Qualitative COA research

Adelphi Values are leaders in the conduct of qualitative research to obtain patient experience data to support the development and content validity testing of COAs.  In 2018, Adelphi Values researchers collected qualitative data from more than 700 participants (patients, caregivers, clinicians) across a wide range of conditions. Our experts have extensive experience in qualitative research techniques for COA development and evaluation including concept elicitation, cognitive debriefing, ethnography and trial experience interviews.  In the past 3 years we have conducted over 250 qualitative studies.

We have in-depth understanding of qualitative methodologies and the flexibility in thinking to apply them appropriately and creatively to COA instrument development.  We are also fully versed in regulatory expectations for qualitative research and know what aspects are essential and which are ‘nice to have’. While the gold standard approach might remain face-to-face, 1:1 interviews, we also have the experience of conducting qualitative research across a range of modalities (telephone, video call, chatroom, etc), and the lightness of touch to know when the advantages of one approach outweigh the compromises it entails.

Concept elicitation focus groups and interviews

We lead the field in the rigorous conduct of concept elicitation interviews and focus groups to high standards to meet clients’ COA instrument development goals.  Our in-depth understanding of what is important in concept elicitation interviewing and qualitative analysis means that we are able to apply our methods to elicit in-depth, high quality data from a range of participant groups including patients, caregivers/parents and clinicians.  We have particularly strong expertise in conducting interviews with children, in rare diseases and other special populations where greater creativity can be required.

Hallmarks of our approach to concept elicitation research are the following:

  • Open-ended enquiry followed by more direct question if topics of interest do not emerge
  • Use of creative tasks adapted from market research such as drawing tasks, mood boards, timeline tasks, importance rating
  • Qualitative analysis using Atlas ti software and thematic analysis methods
  • Use of tables and figures to present in-depth findings in concise and compelling ways

Our concept elicitation research is well accepted by the FDA and has supported many FDA and EMA PRO/COA submissions.  Beyond PRO/COA development needs, the understanding of the patient perspective provided by rigorous concept elicitation research can be invaluable to support go/no go decision, target product profile development and other commercial decisions.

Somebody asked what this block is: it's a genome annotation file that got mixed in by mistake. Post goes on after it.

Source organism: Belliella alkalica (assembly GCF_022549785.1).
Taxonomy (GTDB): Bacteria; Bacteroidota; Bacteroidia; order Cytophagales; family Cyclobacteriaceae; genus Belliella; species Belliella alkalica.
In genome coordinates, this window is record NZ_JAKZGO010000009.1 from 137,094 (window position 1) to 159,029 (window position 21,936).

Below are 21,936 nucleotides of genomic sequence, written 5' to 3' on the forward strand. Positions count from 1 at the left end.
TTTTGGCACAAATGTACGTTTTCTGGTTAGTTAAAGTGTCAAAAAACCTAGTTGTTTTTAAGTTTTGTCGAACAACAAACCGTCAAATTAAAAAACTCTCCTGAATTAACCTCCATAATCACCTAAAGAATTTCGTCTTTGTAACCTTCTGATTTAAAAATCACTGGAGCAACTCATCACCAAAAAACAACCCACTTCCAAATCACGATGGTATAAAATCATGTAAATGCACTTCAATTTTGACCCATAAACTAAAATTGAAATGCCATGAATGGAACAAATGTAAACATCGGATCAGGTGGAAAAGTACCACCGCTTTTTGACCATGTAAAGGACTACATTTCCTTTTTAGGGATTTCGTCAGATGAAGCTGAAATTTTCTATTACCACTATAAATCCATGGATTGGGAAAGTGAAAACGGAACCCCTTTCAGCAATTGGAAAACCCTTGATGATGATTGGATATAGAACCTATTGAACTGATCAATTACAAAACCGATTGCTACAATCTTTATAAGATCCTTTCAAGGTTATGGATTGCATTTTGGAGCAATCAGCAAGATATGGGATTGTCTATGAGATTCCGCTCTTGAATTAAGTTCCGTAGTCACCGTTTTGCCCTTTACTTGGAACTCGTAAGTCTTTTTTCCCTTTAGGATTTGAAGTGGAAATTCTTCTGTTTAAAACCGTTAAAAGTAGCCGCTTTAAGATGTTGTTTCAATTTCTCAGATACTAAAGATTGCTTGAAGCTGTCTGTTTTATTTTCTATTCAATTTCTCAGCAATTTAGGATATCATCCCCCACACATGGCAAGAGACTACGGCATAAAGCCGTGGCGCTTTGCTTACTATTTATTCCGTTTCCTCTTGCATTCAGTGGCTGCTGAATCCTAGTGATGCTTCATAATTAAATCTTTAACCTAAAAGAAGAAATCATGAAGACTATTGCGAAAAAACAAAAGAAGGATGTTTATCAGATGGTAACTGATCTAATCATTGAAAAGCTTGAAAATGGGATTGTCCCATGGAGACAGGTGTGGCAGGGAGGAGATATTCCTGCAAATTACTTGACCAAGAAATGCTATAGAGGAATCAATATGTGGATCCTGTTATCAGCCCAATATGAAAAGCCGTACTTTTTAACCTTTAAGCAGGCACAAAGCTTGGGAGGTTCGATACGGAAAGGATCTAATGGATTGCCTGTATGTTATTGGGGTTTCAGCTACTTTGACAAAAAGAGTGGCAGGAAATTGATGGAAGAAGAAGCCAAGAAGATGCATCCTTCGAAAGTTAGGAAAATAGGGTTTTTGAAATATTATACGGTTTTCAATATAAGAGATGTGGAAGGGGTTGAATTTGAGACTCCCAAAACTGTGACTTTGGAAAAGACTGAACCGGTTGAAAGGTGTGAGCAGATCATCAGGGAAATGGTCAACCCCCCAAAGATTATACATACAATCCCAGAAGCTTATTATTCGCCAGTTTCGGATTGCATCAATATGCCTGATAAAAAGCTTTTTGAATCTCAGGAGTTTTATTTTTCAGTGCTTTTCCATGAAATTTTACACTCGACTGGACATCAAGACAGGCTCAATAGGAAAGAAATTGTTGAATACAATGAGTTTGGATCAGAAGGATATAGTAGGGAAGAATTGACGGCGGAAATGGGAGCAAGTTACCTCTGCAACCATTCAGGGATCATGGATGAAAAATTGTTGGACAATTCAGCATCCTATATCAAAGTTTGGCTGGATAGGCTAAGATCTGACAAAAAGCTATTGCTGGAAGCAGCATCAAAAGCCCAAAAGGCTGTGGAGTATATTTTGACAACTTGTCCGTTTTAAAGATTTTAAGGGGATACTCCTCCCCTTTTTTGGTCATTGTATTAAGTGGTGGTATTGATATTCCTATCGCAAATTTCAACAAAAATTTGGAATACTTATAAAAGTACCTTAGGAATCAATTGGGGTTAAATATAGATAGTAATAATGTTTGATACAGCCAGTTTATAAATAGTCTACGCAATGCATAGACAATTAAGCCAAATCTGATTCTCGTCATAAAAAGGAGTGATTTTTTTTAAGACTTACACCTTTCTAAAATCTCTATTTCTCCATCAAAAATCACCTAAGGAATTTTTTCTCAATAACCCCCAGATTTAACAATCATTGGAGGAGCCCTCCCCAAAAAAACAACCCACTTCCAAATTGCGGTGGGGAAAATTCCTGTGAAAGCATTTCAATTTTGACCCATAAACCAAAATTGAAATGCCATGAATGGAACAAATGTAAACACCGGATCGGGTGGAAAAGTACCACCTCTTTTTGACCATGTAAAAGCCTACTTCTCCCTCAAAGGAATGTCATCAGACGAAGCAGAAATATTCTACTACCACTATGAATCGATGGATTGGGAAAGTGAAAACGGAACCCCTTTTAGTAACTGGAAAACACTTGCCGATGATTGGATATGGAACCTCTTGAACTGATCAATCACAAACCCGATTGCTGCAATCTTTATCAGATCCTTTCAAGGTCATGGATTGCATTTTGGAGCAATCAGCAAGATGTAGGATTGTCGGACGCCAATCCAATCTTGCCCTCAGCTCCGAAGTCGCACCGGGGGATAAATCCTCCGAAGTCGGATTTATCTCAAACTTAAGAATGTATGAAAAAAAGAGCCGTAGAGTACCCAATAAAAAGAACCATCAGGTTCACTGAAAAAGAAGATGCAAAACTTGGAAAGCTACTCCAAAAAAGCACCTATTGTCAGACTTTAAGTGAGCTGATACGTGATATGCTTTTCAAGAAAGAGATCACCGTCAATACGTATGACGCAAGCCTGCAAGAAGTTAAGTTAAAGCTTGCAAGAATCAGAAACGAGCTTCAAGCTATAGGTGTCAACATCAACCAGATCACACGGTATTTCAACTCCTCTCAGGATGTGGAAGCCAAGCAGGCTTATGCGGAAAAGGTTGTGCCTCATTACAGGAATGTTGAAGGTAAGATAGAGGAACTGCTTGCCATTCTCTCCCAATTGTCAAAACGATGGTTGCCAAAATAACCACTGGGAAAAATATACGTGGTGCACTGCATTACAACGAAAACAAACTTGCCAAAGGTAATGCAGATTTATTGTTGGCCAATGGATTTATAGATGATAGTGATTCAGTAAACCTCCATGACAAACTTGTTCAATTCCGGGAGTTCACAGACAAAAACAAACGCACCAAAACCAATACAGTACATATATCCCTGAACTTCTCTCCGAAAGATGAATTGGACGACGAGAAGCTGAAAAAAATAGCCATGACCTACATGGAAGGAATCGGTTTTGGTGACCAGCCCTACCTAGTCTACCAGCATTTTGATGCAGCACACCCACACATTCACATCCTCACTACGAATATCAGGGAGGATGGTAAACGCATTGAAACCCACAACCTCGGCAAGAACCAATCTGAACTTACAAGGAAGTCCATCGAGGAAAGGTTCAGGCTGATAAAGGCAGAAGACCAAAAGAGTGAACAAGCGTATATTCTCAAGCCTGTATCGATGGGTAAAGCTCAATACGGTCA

Real-time qualitative data collection 

With increasing use of mobile digital technology, there is now the opportunity to capture patients’ qualitative experiences in real time, through smart phones and tablets using an ethnographic approach to qualitative data collection.  We have successfully used these approaches to supplement traditional interviews and focus groups with qualitative data with greater ecological validity.  Previous projects in this space have included collection of photos, audio, videos and text updates via smartphones.

Cognitive debriefing interviews

Adelphi Values have been at the forefront of the development and refinement of cognitive debriefing interviewing as a central activity in the development and testing of any PRO instrument.  Typically we employ a mixture of using a ‘think-aloud’ method (asking patients to speak their thoughts aloud as they read and respond to the questionnaire) and following up with specific and detailed debriefing questions to gain insight regarding patient understanding, and the relevance and appropriateness of items, instruction, response options and recall periods.  Our skilled interviewers are highly experienced in eliciting feedback from hard to reach groups such as young children and patients with low affect.

Our cognitive debriefing research has been extensively published and is well accepted by both the FDA and EMA.  In the past 3 years we have conducted over 100 cognitive debriefing studies involving over 1200 interviews with patient, caregivers and other stakeholders.  Adelphi Values have conducted cognitive debriefing studies in over 20 countries, including: United Kingdom, United States, several European countries (most commonly France, Germany, Italy and Spain) and also countries in Asia (specifically Japan).

Feasibility testing